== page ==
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Brexit: Boris Johnson's trade deal given royal assent by the Queen
30 December 2020, 14:44 | Updated: 31 December 2020, 00:44
Boris Johnson's Brexit deal has been given royal assent by the Queen after MPs and Peers approved the Bill in Parliament on Wednesday.
The bill was fast-tracked through the House of Commons in just over four hours, despite protests from the SNP.
It then moved to the House of Lords where the legislation received an unopposed third reading by Peers.
The legislation was then given royal assent by the Queen at 12:25am on Thursday morning.
The 448 majority in the Commons comes after Labour MPs were whipped to vote in favour of the deal, with Sir Keir Starmer arguing a "thin deal" was better than a No Deal Brexit.
After receiving the Monarch's approval, it will take effect at 11pm on Thursday when the current transition period ends.
Opening the debate Prime Minister Boris Johnson argued the trade deal achieved "something that the British people always knew in their hearts could be done, but which we were continually told was impossible".
"We were told we could not have our cake and eat it... namely that we could trade and cooperate with our European neighbours on the closest terms of friendship and goodwill, whilst retaining sovereign control of our laws and our national destiny."
Mr Johnson claimed the deal "demonstrates... how Britain can be at once European and sovereign".
The vote comes just a day before the Brexit transition period ends, with Labour leader Sir Keir Starmer telling the Commons he is supporting the bill on the basis that there is "no better deal coming in the next 24 hours".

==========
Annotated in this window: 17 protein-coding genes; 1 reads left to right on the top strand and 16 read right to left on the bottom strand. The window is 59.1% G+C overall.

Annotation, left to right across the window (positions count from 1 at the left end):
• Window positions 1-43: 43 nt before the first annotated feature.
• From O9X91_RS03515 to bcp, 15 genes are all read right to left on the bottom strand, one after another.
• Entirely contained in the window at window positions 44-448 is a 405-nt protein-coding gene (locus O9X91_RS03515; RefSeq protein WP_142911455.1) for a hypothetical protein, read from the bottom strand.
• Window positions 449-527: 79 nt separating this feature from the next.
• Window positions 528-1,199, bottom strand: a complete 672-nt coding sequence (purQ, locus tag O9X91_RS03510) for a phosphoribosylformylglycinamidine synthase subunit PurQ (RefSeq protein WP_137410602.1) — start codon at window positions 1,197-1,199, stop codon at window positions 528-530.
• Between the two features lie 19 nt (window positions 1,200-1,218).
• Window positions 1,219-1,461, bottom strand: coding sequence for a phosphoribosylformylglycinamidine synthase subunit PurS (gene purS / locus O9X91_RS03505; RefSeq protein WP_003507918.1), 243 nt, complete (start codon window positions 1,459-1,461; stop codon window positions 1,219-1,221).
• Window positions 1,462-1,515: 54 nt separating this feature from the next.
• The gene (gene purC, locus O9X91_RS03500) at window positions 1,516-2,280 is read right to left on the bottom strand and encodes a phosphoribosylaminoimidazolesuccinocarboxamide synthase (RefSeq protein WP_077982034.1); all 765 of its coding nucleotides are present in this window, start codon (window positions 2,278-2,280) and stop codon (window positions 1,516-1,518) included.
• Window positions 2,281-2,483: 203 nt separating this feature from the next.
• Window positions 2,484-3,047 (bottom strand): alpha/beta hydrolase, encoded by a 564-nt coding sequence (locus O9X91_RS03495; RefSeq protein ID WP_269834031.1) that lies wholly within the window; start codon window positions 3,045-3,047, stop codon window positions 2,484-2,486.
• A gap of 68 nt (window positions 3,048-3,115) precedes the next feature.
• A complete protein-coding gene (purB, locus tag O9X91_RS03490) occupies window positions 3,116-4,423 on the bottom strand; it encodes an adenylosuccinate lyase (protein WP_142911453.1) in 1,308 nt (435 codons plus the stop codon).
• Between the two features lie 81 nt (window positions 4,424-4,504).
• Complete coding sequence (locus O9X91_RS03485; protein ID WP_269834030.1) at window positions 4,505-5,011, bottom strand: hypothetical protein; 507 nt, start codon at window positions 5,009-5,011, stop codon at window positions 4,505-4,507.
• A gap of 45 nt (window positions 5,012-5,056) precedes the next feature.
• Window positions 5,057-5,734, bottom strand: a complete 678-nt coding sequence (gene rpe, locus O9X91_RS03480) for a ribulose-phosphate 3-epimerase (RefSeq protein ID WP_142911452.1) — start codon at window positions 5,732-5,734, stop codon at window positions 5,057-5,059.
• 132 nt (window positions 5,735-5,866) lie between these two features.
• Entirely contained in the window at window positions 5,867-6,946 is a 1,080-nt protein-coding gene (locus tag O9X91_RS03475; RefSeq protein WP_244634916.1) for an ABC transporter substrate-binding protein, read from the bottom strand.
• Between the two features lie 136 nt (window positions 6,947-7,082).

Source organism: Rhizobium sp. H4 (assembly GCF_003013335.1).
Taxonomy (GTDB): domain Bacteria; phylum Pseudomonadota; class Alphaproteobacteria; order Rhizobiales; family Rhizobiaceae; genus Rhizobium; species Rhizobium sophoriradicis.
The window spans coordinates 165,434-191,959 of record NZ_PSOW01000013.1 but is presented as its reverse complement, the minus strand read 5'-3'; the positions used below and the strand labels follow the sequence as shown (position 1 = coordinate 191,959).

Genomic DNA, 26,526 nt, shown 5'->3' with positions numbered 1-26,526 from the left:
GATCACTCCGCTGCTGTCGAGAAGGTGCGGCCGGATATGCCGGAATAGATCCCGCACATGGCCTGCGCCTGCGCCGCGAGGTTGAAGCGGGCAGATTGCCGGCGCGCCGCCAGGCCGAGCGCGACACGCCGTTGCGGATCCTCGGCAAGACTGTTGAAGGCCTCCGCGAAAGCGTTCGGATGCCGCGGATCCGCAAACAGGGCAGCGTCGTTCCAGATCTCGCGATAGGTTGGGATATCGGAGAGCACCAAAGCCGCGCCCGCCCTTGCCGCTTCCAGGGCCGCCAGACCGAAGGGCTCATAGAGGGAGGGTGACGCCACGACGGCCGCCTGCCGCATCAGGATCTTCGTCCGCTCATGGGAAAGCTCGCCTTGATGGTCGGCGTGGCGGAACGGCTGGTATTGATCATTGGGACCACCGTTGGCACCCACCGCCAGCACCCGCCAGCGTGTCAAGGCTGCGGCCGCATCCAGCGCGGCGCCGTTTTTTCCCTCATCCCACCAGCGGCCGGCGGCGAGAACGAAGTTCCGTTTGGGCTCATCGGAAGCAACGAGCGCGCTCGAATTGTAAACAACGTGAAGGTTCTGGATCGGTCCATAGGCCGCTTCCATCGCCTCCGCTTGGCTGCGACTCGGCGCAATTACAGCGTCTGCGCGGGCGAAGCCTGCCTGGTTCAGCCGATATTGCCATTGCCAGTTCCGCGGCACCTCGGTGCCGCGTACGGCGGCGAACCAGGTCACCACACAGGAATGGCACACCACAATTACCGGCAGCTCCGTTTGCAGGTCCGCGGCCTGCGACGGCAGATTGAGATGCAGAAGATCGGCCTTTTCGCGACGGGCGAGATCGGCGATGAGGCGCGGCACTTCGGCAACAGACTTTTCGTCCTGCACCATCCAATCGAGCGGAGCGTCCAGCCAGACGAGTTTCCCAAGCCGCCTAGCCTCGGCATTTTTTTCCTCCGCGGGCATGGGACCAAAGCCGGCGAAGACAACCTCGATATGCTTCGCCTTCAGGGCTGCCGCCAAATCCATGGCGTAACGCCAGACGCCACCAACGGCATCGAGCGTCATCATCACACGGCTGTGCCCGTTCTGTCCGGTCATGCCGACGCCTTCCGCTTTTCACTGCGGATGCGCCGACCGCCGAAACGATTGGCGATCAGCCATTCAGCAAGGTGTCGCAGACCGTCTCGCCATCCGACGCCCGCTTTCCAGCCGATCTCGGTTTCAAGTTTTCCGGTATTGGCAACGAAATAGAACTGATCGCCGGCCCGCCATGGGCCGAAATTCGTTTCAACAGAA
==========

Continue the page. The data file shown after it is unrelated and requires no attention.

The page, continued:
"When the default is no deal it's not a mark of how pro-European you are to reject implementing this treaty," he said.
"It isn't in the national interest to duck a question or to hide in the knowledge that others will save you from the consequences of your own vote.
"This is a simple vote with a simple choice: do we leave the transition period with the treaty negotiated with the EU or do we leave with no deal?
"And so Labour will vote to implement this treaty today.”
However, the SNP's Westminster leader, Ian Blackford, condemned the deal as "an act of economic vandalism" and attacked Labour for failing to oppose it.
"I am sad to say that the official opposition has been missing in action. I can understand that this might be politically pragmatic for Labour but it definitely isn't politically principled," he said.
Sir Keir also came under fire from former Prime Minister Theresa May, who told the Commons she had listened “with some incredulity” to Sir Keir’s assessment of Mr Johnson's agreement.
“He said he wanted a better deal,” she said. “He had the opportunity in early 2019 when there was the opportunity of a better deal on the table and he voted against it, so I will take no lectures from the leader of the opposition on this deal.”
Mrs May added during Wednesday’s Brexit debate: “Today is the time, as I have said before, to put aside personal and party political interests which sadly too many have followed in the past, vote in the national interest of the whole UK and support this bill.”